Robert Polich pleads guilty in Hamilton Creek embezzlement case

Robert Polich, 66, pleaded guilty to charges of theft and embezzlement of public property at a hearing on Tuesday.

BRECKENRIDGE — Robert Polich, a man accused of embezzling more than a half-million dollars from the Hamilton Creek Metropolitan District, pleaded guilty to charges of theft and embezzlement of public property during a hearing at the Summit County Justice Center on Tuesday morning.

Polich, 66, served as the system administrator between 1995 and 2015 at the Hamilton Creek Metropolitan District — a governing body of the Hamilton Creek Homes Association in Silverthorne — until his arrest in July 2015 after allegations arose that he was fraudulently writing checks to himself through his own bookkeeping company, Mountain Systems.

In February 2015, officials with the metro district contacted the Summit County Sheriff’s Office after discovering suspicious financial activity in the homeowner association’s bank account. According to Polich’s arrest warrant, the district’s treasurer began auditing the HOA’s bank activity after he observed a $30,000 deposit from Polich in November 2014. The treasurer believed Polich might have been trying to cover his tracks after he was arrested for embezzling more than $150,000 from the Enclave Homeowners Association in Keystone around the same time.

Of note, Polich pleaded guilty in the Enclave HOA case and served 90 days in jail in addition to four years of probation that officially ended Tuesday.

In April 2015, the Hamilton Creek Metropolitan District provided detectives with financial records dating back to the mid-1980s, including the entirety of Polich’s employment with the district beginning in 1995.

The first records of identified theft date back to 2000, when Polich and Mountain Systems were contracted to receive $19,800 in legitimate funds. The records show that Polich instead wrote a check to Mountain Systems for more than $88,000. In 2001, when Mountain Systems was due $24,000 in legitimate funds, Polich wrote checks to the company for more than $82,000. The pattern continued for the next several years, revealing that Polich had written more than $558,000 in unauthorized checks to his business between 2000 and 2014. Polich was the only individual with check writing authority at the time, according to the affidavit.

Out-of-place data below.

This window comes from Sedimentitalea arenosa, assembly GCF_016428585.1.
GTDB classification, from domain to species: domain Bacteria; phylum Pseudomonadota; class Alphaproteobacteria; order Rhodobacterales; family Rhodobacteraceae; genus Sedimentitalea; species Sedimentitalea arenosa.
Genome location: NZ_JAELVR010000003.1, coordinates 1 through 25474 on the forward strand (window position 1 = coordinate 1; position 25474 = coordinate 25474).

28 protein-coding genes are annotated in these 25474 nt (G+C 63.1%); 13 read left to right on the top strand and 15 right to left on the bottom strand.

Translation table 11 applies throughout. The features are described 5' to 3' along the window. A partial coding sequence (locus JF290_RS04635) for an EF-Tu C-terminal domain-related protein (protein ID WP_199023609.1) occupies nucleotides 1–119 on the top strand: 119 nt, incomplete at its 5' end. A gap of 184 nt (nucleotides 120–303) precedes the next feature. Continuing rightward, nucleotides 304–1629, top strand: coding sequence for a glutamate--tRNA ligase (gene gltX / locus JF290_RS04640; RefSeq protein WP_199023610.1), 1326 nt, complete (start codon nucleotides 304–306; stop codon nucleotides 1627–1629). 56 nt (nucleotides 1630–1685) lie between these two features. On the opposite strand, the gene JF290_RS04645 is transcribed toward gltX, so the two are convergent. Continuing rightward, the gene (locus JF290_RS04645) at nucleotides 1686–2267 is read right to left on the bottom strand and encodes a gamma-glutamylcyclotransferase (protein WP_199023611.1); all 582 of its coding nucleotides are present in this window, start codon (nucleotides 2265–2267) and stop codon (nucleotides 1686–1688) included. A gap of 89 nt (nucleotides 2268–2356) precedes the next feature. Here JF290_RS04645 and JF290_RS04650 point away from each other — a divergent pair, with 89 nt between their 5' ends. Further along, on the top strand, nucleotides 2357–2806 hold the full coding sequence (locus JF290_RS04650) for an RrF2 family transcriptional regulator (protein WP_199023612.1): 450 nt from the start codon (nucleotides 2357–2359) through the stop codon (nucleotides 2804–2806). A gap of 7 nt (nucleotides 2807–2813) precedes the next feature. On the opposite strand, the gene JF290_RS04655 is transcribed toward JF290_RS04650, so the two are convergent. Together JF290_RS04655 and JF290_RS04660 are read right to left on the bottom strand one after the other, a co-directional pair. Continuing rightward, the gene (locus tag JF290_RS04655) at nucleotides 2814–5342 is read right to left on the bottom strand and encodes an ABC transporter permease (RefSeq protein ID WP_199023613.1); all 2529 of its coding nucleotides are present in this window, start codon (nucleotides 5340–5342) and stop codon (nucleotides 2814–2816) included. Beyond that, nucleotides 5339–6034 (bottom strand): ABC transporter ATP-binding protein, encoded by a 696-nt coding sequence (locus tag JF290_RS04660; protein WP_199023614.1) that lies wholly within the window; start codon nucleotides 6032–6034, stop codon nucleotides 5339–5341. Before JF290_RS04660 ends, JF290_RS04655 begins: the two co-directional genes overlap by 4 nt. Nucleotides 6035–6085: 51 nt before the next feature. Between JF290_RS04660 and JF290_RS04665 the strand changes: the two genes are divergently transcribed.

Polich was arrested again, though the case was dismissed after Polich’s defense argued that the Enclave and Hamilton Creek cases should have been tied together under the mandatory joinder rule because they stemmed from the same criminal episode.

The script flipped again in June last year, when a Colorado Court of Appeals decision found the multiple thefts were dissimilar and not subject to the mandatory combining of cases. Polich was scheduled to head to trial later this month, though the new plea agreement will move the proceedings toward sentencing and restitution instead.

At the hearing Tuesday, Polich pleaded guilty to felony charges of theft and embezzlement of public property. According to Chief Judge Mark Thompson, the theft charge carries a presumptive punishment of four to 12 years in prison, and the embezzlement charge carries a presumptive punishment of one to three years in prison.

Thompson set a sentencing and restitution hearing at 8:30 a.m. Nov. 5 at the Summit County Justice Center. The hearing is expected to last an entire day, as numerous victims are expected to provide statements at the hearing.

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